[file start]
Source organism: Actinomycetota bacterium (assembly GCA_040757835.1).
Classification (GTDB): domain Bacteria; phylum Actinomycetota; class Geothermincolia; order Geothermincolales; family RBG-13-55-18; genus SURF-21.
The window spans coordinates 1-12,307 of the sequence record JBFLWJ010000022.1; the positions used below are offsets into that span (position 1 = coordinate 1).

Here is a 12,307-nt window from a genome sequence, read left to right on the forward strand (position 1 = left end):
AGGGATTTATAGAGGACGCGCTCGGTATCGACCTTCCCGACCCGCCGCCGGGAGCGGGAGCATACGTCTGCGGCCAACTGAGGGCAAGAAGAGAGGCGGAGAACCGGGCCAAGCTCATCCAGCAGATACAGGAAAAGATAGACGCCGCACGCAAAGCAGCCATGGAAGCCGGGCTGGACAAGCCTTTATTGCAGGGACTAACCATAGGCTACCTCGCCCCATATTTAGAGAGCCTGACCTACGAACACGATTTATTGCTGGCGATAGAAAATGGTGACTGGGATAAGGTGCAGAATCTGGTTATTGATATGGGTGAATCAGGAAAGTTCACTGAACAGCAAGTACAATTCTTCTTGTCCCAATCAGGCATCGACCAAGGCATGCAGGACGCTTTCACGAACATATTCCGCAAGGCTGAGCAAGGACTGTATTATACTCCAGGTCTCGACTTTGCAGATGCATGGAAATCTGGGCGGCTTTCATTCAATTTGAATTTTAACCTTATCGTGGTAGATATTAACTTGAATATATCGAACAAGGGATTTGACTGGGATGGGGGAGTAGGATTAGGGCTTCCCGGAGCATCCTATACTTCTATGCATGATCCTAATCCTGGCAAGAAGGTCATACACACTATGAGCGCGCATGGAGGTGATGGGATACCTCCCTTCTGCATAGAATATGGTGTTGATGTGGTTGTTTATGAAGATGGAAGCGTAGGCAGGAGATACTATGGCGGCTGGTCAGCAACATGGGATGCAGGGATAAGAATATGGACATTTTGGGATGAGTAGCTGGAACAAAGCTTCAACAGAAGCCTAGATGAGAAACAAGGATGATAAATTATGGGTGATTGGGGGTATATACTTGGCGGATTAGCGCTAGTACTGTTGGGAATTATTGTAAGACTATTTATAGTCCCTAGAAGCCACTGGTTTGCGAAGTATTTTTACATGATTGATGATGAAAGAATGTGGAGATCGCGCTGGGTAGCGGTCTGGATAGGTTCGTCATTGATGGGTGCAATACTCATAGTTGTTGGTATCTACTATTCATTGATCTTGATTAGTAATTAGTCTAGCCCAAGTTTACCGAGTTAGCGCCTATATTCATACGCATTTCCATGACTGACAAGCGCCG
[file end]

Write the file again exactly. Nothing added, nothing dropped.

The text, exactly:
Source organism: Actinomycetota bacterium (assembly GCA_040757835.1).
Classification (GTDB): domain Bacteria; phylum Actinomycetota; class Geothermincolia; order Geothermincolales; family RBG-13-55-18; genus SURF-21.
The window spans coordinates 1-12,307 of the sequence record JBFLWJ010000022.1; the positions used below are offsets into that span (position 1 = coordinate 1).

Here is a 12,307-nt window from a genome sequence, read left to right on the forward strand (position 1 = left end):
AGGGATTTATAGAGGACGCGCTCGGTATCGACCTTCCCGACCCGCCGCCGGGAGCGGGAGCATACGTCTGCGGCCAACTGAGGGCAAGAAGAGAGGCGGAGAACCGGGCCAAGCTCATCCAGCAGATACAGGAAAAGATAGACGCCGCACGCAAAGCAGCCATGGAAGCCGGGCTGGACAAGCCTTTATTGCAGGGACTAACCATAGGCTACCTCGCCCCATATTTAGAGAGCCTGACCTACGAACACGATTTATTGCTGGCGATAGAAAATGGTGACTGGGATAAGGTGCAGAATCTGGTTATTGATATGGGTGAATCAGGAAAGTTCACTGAACAGCAAGTACAATTCTTCTTGTCCCAATCAGGCATCGACCAAGGCATGCAGGACGCTTTCACGAACATATTCCGCAAGGCTGAGCAAGGACTGTATTATACTCCAGGTCTCGACTTTGCAGATGCATGGAAATCTGGGCGGCTTTCATTCAATTTGAATTTTAACCTTATCGTGGTAGATATTAACTTGAATATATCGAACAAGGGATTTGACTGGGATGGGGGAGTAGGATTAGGGCTTCCCGGAGCATCCTATACTTCTATGCATGATCCTAATCCTGGCAAGAAGGTCATACACACTATGAGCGCGCATGGAGGTGATGGGATACCTCCCTTCTGCATAGAATATGGTGTTGATGTGGTTGTTTATGAAGATGGAAGCGTAGGCAGGAGATACTATGGCGGCTGGTCAGCAACATGGGATGCAGGGATAAGAATATGGACATTTTGGGATGAGTAGCTGGAACAAAGCTTCAACAGAAGCCTAGATGAGAAACAAGGATGATAAATTATGGGTGATTGGGGGTATATACTTGGCGGATTAGCGCTAGTACTGTTGGGAATTATTGTAAGACTATTTATAGTCCCTAGAAGCCACTGGTTTGCGAAGTATTTTTACATGATTGATGATGAAAGAATGTGGAGATCGCGCTGGGTAGCGGTCTGGATAGGTTCGTCATTGATGGGTGCAATACTCATAGTTGTTGGTATCTACTATTCATTGATCTTGATTAGTAATTAGTCTAGCCCAAGTTTACCGAGTTAGCGCCTATATTCATACGCATTTCCATGACTGACAAGCGCCG